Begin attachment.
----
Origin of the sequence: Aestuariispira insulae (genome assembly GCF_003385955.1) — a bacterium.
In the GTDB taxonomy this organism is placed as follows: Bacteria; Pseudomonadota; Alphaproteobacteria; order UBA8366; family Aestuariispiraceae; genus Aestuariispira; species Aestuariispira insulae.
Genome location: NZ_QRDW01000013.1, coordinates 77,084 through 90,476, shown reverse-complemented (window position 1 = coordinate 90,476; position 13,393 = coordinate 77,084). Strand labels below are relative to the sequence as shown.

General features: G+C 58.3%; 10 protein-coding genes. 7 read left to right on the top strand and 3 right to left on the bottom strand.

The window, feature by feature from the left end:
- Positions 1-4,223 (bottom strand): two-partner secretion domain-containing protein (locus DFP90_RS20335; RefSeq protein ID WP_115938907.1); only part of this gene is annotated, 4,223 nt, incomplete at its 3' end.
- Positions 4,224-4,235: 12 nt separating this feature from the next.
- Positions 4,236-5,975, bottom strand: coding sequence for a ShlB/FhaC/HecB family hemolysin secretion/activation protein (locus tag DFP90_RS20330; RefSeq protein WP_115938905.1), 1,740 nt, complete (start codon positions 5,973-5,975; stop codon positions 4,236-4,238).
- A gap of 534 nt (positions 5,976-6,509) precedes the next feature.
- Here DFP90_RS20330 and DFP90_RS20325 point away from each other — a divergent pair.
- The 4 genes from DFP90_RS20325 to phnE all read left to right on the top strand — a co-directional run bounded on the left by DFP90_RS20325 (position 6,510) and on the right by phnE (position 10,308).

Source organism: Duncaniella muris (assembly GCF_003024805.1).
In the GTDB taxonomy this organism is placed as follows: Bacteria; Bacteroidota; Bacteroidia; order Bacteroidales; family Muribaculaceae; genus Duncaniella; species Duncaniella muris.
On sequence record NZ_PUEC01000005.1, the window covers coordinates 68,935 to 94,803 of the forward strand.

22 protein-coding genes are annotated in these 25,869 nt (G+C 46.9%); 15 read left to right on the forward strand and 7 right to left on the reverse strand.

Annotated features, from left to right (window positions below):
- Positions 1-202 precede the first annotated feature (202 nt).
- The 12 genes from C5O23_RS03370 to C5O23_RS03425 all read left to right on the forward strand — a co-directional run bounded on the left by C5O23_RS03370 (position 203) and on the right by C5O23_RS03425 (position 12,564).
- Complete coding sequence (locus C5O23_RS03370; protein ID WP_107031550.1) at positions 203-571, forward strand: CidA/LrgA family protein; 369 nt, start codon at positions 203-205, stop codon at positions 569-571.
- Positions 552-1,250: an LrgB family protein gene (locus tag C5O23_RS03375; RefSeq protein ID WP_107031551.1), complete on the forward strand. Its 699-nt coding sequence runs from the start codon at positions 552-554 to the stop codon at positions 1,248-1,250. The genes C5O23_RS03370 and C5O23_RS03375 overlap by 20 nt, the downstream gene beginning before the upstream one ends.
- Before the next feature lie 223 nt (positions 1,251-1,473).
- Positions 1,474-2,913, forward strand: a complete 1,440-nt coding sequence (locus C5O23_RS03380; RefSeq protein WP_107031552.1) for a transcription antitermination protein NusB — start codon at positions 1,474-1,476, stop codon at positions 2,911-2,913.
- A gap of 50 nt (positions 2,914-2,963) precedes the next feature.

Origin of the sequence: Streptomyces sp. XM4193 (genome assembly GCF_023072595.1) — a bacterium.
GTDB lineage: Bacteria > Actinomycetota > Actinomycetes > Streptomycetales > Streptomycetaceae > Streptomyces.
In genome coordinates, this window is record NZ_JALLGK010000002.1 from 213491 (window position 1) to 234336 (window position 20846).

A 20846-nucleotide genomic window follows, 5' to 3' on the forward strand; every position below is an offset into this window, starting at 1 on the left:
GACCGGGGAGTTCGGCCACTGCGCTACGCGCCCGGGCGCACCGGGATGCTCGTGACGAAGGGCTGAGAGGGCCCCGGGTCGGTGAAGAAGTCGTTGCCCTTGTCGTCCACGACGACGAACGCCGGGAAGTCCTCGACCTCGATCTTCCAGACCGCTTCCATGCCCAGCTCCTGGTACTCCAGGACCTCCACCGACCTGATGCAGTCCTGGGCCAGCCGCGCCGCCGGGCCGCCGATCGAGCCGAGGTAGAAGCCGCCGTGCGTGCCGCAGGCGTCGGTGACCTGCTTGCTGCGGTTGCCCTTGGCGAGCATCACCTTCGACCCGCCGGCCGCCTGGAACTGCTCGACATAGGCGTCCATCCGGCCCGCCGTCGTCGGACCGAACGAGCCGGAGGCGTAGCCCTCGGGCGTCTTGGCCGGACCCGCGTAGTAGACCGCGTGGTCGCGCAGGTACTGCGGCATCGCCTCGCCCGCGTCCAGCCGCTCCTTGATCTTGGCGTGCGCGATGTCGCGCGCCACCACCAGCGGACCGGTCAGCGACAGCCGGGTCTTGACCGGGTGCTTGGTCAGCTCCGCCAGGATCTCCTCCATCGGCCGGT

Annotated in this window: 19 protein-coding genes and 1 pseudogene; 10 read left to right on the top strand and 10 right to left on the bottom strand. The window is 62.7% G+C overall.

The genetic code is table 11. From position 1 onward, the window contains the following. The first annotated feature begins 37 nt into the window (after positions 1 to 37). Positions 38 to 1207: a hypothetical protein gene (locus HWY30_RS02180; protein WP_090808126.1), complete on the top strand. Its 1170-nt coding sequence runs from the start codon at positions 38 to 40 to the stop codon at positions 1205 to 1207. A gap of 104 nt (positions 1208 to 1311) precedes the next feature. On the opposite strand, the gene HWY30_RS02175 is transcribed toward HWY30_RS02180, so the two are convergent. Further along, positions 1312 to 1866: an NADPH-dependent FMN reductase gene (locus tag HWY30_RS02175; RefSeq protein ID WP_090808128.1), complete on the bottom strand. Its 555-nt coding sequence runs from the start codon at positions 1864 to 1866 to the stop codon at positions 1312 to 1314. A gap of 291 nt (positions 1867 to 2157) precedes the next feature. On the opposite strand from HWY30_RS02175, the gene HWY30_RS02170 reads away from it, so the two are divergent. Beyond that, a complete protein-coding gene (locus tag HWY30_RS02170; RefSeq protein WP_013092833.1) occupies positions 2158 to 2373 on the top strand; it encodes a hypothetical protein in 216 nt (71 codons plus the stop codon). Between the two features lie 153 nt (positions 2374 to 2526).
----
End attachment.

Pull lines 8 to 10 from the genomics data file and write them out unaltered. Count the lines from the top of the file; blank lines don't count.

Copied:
- Positions 4,236-5,975, bottom strand: coding sequence for a ShlB/FhaC/HecB family hemolysin secretion/activation protein (locus tag DFP90_RS20330; RefSeq protein WP_115938905.1), 1,740 nt, complete (start codon positions 5,973-5,975; stop codon positions 4,236-4,238).
- A gap of 534 nt (positions 5,976-6,509) precedes the next feature.
- Here DFP90_RS20330 and DFP90_RS20325 point away from each other — a divergent pair.